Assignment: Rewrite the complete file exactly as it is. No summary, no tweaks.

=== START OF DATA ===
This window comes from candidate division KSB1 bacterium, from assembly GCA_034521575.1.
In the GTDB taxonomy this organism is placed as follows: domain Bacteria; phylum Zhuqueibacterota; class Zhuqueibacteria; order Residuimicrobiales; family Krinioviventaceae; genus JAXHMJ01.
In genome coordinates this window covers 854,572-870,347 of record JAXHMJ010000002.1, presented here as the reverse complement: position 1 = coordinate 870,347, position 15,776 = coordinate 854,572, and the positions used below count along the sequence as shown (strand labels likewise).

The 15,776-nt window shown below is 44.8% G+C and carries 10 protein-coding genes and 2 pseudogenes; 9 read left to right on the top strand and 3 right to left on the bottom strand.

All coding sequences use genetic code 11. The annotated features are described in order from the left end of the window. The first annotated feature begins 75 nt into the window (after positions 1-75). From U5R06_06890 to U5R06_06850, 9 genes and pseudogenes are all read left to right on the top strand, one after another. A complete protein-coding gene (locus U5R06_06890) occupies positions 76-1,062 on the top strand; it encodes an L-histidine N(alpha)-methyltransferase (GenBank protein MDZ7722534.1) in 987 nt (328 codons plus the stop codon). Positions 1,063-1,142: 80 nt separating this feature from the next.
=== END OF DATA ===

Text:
This window comes from candidate division KSB1 bacterium, from assembly GCA_034521575.1.
In the GTDB taxonomy this organism is placed as follows: domain Bacteria; phylum Zhuqueibacterota; class Zhuqueibacteria; order Residuimicrobiales; family Krinioviventaceae; genus JAXHMJ01.
In genome coordinates this window covers 854,572-870,347 of record JAXHMJ010000002.1, presented here as the reverse complement: position 1 = coordinate 870,347, position 15,776 = coordinate 854,572, and the positions used below count along the sequence as shown (strand labels likewise).

The 15,776-nt window shown below is 44.8% G+C and carries 10 protein-coding genes and 2 pseudogenes; 9 read left to right on the top strand and 3 right to left on the bottom strand.

All coding sequences use genetic code 11. The annotated features are described in order from the left end of the window. The first annotated feature begins 75 nt into the window (after positions 1-75). From U5R06_06890 to U5R06_06850, 9 genes and pseudogenes are all read left to right on the top strand, one after another. A complete protein-coding gene (locus U5R06_06890) occupies positions 76-1,062 on the top strand; it encodes an L-histidine N(alpha)-methyltransferase (GenBank protein MDZ7722534.1) in 987 nt (328 codons plus the stop codon). Positions 1,063-1,142: 80 nt separating this feature from the next.